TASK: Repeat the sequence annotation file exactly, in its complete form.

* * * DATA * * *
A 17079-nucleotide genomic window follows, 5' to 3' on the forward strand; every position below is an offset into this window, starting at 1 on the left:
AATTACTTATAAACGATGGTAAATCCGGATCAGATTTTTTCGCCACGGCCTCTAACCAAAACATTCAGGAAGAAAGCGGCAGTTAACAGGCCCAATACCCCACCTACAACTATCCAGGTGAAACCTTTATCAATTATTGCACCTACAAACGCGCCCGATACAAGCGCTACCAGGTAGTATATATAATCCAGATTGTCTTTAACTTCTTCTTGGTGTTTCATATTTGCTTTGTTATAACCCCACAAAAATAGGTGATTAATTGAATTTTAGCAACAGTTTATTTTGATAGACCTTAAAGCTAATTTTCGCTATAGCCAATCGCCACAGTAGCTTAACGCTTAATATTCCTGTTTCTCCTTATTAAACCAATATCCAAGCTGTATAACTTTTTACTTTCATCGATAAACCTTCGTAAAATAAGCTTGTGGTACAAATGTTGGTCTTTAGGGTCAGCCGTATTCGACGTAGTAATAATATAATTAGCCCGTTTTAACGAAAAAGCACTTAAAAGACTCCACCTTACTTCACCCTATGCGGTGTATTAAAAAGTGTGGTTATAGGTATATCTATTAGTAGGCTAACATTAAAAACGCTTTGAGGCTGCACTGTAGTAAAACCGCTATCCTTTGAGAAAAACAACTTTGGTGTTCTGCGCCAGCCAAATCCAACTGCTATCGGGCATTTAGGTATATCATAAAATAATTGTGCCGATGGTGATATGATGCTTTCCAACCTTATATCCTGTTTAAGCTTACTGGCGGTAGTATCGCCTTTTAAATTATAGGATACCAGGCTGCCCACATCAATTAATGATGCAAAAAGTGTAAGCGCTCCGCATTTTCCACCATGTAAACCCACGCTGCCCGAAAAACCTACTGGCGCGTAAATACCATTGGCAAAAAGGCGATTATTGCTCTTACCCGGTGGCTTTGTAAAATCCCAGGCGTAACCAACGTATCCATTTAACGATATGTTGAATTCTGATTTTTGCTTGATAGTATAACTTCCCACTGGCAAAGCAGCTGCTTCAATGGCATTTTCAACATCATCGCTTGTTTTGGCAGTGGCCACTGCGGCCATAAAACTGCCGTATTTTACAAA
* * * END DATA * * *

A 17079-nucleotide genomic window follows, 5' to 3' on the forward strand; every position below is an offset into this window, starting at 1 on the left:
AATTACTTATAAACGATGGTAAATCCGGATCAGATTTTTTCGCCACGGCCTCTAACCAAAACATTCAGGAAGAAAGCGGCAGTTAACAGGCCCAATACCCCACCTACAACTATCCAGGTGAAACCTTTATCAATTATTGCACCTACAAACGCGCCCGATACAAGCGCTACCAGGTAGTATATATAATCCAGATTGTCTTTAACTTCTTCTTGGTGTTTCATATTTGCTTTGTTATAACCCCACAAAAATAGGTGATTAATTGAATTTTAGCAACAGTTTATTTTGATAGACCTTAAAGCTAATTTTCGCTATAGCCAATCGCCACAGTAGCTTAACGCTTAATATTCCTGTTTCTCCTTATTAAACCAATATCCAAGCTGTATAACTTTTTACTTTCATCGATAAACCTTCGTAAAATAAGCTTGTGGTACAAATGTTGGTCTTTAGGGTCAGCCGTATTCGACGTAGTAATAATATAATTAGCCCGTTTTAACGAAAAAGCACTTAAAAGACTCCACCTTACTTCACCCTATGCGGTGTATTAAAAAGTGTGGTTATAGGTATATCTATTAGTAGGCTAACATTAAAAACGCTTTGAGGCTGCACTGTAGTAAAACCGCTATCCTTTGAGAAAAACAACTTTGGTGTTCTGCGCCAGCCAAATCCAACTGCTATCGGGCATTTAGGTATATCATAAAATAATTGTGCCGATGGTGATATGATGCTTTCCAACCTTATATCCTGTTTAAGCTTACTGGCGGTAGTATCGCCTTTTAAATTATAGGATACCAGGCTGCCCACATCAATTAATGATGCAAAAAGTGTAAGCGCTCCGCATTTTCCACCATGTAAACCCACGCTGCCCGAAAAACCTACTGGCGCGTAAATACCATTGGCAAAAAGGCGATTATTGCTCTTACCCGGTGGCTTTGTAAAATCCCAGGCGTAACCAACGTATCCATTTAACGATATGTTGAATTCTGATTTTTGCTTGATAGTATAACTTCCCACTGGCAAAGCAGCTGCTTCAATGGCATTTTCAACATCATCGCTTGTTTTGGCAGTGGCCACTGCGGCCATAAAACTGCCGTATTTTACAAA